8. Botolph

    Botolph Well-Known Member

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    XIX. Of the Church.
    The visible Church of Christ is a congregation of faithful men, in which the pure Word of God is preached, and the Sacraments be duly ministered according to Christ's ordinance, in all those things that of necessity are requisite to the same. As the Church of Jerusalem, Alexandria, and Antioch, have erred, so also the Church of Rome hath erred, not only in their living and manner of Ceremonies, but also in matters of Faith.

    Article XXI
    General Councils may not be gathered together without the commandment and will of Princes. And when they be gathered together, (forasmuch as they be an assembly of men, whereof all be not governed with the Spirit and Word of God,) they may err, and sometimes have erred, even in things pertaining unto God. Wherefore things ordained by them as necessary to salvation have neither strength nor authority, unless it may be declared that they be taken out of holy Scripture.​

    Mark 10:42-45
    So Jesus called them and said to them, ‘You know that among the Gentiles those whom they recognize as their rulers lord it over them, and their great ones are tyrants over them. But it is not so among you; but whoever wishes to become great among you must be your servant, and whoever wishes to be first among you must be slave of all. For the Son of Man came not to be served but to serve, and to give his life a ransom for many.’​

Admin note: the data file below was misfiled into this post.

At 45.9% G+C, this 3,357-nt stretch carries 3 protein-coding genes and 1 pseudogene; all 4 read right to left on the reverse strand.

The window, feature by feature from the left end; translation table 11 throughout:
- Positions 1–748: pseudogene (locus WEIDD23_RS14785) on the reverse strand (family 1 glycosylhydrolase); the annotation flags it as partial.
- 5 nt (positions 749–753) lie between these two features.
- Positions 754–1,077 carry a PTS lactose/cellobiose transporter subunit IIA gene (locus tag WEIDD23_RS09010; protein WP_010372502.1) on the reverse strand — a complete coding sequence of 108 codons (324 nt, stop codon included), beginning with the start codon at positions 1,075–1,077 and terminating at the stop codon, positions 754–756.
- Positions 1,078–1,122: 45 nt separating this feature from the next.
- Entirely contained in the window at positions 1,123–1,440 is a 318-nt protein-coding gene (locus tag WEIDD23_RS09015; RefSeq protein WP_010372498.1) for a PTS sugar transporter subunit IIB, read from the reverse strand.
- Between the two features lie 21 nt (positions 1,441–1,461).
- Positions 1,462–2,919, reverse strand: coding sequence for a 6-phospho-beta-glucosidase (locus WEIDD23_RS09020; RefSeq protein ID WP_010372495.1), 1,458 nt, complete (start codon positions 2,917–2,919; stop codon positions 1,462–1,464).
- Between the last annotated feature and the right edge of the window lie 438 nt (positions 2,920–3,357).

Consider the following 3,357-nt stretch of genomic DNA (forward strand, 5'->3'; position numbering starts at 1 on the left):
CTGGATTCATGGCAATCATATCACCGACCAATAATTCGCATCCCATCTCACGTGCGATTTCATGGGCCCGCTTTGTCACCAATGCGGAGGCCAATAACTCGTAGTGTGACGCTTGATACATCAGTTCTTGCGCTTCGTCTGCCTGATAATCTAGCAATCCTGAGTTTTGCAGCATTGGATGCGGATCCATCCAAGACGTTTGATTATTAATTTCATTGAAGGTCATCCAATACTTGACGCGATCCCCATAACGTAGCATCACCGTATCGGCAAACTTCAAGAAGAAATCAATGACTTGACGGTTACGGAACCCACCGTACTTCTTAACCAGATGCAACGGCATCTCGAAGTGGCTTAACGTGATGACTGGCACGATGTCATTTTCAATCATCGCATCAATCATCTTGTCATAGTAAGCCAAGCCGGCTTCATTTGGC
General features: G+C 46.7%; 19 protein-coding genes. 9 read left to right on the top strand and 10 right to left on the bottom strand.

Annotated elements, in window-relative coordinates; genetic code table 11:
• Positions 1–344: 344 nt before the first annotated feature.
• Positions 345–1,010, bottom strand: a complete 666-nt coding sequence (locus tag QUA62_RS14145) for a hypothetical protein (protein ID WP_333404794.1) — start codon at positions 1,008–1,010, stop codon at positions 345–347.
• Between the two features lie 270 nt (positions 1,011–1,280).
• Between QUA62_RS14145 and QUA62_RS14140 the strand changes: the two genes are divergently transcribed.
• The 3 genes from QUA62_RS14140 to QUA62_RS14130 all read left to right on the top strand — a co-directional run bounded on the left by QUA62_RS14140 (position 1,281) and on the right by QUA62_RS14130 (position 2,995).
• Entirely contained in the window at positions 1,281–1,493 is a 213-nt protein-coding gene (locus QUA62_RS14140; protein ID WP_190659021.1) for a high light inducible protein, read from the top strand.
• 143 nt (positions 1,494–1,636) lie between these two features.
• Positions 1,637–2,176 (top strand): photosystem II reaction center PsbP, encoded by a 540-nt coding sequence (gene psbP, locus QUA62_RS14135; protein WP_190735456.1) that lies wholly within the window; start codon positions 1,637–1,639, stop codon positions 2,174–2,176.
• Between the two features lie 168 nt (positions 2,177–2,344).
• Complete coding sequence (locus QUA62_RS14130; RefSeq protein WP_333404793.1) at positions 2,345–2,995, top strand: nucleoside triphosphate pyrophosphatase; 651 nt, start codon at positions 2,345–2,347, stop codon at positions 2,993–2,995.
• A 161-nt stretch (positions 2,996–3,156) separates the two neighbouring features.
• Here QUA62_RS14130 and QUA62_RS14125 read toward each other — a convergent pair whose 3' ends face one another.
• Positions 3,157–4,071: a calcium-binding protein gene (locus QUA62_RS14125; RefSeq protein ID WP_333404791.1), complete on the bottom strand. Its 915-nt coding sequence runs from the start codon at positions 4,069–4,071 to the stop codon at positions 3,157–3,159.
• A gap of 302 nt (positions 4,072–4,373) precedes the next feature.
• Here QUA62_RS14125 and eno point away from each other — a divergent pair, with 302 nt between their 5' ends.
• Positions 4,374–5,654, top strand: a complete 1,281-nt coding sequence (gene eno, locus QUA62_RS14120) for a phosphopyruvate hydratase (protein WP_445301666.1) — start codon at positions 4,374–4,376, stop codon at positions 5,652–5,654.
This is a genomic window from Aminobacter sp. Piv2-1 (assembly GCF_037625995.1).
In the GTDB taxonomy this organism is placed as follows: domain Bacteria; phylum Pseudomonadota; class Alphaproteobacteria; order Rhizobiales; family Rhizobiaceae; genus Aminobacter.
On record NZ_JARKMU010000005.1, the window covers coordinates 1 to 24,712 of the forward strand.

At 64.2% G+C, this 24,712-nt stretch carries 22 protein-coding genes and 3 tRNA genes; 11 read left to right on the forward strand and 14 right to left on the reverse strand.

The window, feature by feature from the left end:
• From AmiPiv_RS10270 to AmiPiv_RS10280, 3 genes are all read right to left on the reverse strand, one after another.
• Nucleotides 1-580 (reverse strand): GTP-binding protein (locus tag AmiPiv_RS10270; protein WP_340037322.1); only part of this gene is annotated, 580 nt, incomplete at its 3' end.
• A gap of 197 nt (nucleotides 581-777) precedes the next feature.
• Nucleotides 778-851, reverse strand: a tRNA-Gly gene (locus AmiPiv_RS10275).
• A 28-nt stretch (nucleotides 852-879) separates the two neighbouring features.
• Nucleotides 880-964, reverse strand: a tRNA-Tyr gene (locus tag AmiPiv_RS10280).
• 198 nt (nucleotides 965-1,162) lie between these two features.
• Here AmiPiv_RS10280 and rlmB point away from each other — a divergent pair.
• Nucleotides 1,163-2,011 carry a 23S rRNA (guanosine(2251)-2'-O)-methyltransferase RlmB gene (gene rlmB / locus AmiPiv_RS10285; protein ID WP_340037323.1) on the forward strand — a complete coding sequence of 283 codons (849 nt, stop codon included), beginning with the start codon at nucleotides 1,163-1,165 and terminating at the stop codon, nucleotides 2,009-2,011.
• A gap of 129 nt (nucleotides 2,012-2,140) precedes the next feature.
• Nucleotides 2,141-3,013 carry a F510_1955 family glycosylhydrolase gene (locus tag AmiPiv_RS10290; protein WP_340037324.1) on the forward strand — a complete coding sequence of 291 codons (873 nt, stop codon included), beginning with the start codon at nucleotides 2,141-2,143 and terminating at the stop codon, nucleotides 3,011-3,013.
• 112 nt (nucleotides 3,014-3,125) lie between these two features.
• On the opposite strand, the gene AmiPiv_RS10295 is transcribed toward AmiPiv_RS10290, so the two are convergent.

I think it is important to say clearly, especially as we come to the Feast of Christ the King, that the Kingdom of God is not about an alternative to earthly kingdoms, but an entirely different way of being ruled. It is not about Power and Authority, but rather vulnerability and service. If the Pope is clearly the leader like the President, then it would represent a dismal failure of our proclamation of the Gospel.

    Anglicans do not look to Councils for Infallibility, and Anglicans do not look to Popes for Infallibility. There have been dark days in the life of the Church, and indeed of the Papacy, yet all is not lost, largely due to the one thing that is infallible, the God's Love for Us.
     
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  9. BedtimePrayers

    BedtimePrayers Member

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    Just curious, but Which of the ecumenical councils does the Church of England regard are erring?

    Also just because the kingdom of God, or the city of God as st Augustine puts it, is not necessarily earthly, doesn’t mean the church shouldn’t have leaders.
    You have the bishop of Canterbury as your sort of “patriarch,” do you not?
    And Constantinople considers itself the new Rome.
    It is clear the church needs leaders, order. And structure. The apostles took painstaking efforts to leave good leaders behind for the churches.
     
  10. Invictus

    Invictus Well-Known Member